LSU AgCenter extension agents in Ouachita Parish participated in Geaux Green with S.T.R.E.A.M Night at J.S. Clark Magnet School in Monroe on Thursday evening, March 23rd. Nutrition and SNAP-Ed Agent Cathy Again and Area Horticulturist Kerry Heafner demonstrated how students could use food scraps from the kitchen to generate something very beneficial for the garden. Plant-based kitchen scraps, such as strawberry tops and banana peels the students generated, can go through a composting process where soil microbes, earthworms, and insects break that material down into a nutrient-dense, organic soil amendment. Heafner, an inveterate composter himself, encourages all homeowners to start a compost pile so kitchen scraps, lawn waste such as grass clippings and fallen leaves, and tree debris such as dead branches or even wood chips can be converted into one of the most beneficial soil amendments available for gardens. “Homemade compost is singularly the best soil amendment home gardeners can use. It's an organic amendment that will help break up clay soils. It’s a wonderful shot of nutrients, too.” says Heafner. Composting is a wonderful way to recycle. “This material is kept out of the landfill and is recycled into a material that allows carbon to be put back into the earth’s soil. Gardens, both vegetable and ornamental, flourish.” Heafner continued.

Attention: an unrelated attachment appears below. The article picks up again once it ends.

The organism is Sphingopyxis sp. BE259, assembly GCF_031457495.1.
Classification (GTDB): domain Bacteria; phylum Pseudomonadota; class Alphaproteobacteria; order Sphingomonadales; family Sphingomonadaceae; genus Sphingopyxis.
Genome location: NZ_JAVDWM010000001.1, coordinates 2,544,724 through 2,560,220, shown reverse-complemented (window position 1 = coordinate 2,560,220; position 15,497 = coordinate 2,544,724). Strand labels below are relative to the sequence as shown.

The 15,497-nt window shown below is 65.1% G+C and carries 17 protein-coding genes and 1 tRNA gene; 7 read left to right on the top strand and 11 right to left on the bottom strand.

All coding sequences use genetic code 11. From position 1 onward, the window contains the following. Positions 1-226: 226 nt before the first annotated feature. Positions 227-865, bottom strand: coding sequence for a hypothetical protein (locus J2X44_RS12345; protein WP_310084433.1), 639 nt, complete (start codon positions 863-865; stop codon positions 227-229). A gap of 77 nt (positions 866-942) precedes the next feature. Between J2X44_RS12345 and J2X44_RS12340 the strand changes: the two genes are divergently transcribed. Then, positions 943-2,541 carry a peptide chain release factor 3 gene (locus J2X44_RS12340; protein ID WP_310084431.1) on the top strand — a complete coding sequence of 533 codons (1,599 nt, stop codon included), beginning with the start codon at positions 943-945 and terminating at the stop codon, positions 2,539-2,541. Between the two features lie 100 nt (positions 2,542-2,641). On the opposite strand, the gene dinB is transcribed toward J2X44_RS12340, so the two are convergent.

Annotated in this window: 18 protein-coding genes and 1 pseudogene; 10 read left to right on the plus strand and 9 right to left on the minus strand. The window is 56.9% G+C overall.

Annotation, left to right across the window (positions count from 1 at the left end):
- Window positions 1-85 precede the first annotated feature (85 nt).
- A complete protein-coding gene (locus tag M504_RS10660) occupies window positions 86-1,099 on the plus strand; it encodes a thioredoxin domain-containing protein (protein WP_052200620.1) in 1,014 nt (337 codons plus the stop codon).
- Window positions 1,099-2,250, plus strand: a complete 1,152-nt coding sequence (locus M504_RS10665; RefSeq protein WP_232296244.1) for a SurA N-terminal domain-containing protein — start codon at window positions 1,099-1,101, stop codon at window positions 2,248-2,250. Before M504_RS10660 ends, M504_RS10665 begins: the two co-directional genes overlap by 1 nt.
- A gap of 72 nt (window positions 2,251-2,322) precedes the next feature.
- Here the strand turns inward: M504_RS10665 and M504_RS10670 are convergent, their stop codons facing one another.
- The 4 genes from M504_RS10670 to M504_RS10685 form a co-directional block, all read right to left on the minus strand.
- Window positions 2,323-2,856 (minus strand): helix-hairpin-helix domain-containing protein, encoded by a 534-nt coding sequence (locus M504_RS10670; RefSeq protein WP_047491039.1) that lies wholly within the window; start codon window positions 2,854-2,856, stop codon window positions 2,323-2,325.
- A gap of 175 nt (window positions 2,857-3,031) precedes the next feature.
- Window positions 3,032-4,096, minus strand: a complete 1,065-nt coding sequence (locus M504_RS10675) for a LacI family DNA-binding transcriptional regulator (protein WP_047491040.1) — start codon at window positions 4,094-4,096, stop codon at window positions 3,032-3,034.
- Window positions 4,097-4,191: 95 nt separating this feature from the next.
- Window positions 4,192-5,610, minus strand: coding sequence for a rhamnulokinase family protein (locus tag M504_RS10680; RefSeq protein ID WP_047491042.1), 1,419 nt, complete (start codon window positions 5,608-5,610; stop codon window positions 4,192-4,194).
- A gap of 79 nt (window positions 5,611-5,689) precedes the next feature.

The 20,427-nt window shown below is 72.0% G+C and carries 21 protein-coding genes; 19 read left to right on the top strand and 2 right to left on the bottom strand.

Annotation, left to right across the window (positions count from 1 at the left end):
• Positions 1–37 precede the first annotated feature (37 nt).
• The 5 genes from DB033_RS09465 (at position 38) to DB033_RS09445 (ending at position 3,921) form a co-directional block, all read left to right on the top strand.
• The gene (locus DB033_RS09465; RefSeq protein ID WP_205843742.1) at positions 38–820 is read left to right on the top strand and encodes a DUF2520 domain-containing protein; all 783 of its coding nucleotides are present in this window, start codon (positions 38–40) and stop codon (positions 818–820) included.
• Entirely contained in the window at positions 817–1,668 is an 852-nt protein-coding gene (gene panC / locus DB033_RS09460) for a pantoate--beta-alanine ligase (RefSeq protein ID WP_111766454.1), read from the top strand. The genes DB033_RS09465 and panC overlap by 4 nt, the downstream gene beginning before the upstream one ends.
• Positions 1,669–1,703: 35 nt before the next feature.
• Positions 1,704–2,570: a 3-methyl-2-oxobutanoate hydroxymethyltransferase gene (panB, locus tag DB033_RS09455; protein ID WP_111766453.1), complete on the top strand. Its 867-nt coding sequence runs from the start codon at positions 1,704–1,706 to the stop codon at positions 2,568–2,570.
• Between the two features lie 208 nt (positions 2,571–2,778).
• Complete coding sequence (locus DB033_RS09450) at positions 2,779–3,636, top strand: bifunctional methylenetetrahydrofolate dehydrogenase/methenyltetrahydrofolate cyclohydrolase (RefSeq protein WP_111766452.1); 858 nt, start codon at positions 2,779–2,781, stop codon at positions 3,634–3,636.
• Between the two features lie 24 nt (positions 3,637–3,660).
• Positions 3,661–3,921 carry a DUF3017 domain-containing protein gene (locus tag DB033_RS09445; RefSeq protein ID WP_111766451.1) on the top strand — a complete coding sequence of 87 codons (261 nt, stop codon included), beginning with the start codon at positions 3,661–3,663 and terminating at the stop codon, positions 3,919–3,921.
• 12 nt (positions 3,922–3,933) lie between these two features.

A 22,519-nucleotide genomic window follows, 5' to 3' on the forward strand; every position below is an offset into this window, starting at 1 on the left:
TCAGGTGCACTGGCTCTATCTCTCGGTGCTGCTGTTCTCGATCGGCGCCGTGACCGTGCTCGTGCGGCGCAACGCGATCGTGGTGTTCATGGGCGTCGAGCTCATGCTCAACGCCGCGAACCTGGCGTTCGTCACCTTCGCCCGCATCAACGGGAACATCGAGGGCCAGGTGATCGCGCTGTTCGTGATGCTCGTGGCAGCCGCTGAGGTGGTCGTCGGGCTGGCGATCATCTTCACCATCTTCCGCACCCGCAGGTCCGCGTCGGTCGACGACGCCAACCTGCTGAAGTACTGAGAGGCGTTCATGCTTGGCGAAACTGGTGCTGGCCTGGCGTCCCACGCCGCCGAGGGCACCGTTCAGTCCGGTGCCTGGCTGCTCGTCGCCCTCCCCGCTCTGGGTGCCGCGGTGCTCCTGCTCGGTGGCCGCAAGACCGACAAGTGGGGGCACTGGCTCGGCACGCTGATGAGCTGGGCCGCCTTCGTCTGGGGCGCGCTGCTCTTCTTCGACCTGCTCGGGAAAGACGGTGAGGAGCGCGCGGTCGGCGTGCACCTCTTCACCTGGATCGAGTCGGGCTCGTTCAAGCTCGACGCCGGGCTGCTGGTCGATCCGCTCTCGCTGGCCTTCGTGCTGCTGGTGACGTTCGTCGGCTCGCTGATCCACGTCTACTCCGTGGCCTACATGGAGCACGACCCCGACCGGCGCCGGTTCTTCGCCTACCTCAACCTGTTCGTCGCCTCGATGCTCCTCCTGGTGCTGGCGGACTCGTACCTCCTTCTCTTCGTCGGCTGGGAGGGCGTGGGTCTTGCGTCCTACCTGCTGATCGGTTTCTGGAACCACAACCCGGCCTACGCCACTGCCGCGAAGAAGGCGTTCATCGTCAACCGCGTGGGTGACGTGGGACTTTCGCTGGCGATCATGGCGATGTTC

S.T.R.E.A.M is an acronym for Science, Technology, Robotics, Engineering, Art, and Music, and students at J.S. Clark moved from room to room with their parents and participated in activities that spanned the S.T.R.E.A.M spectrum. The Ouachita Parish Extension Office has been very involved with J.S. Clark Magnet School for several years in various capacities, and it’s a relationship we hope will continue for years to come.
Area Horticulturist Kerry Heafner explains to a student at J.S. Clark
Magnet School how the composting process turns banana peels and
strawberry tops into a beneficial soil amendment for the garden.
Ouchita Parish SNAP-Ed Agent Cathy Agan helps a student at J.S. Clark cut a piece of banana and remove the peel.
The LSU AgCenter and the LSU College of Agriculture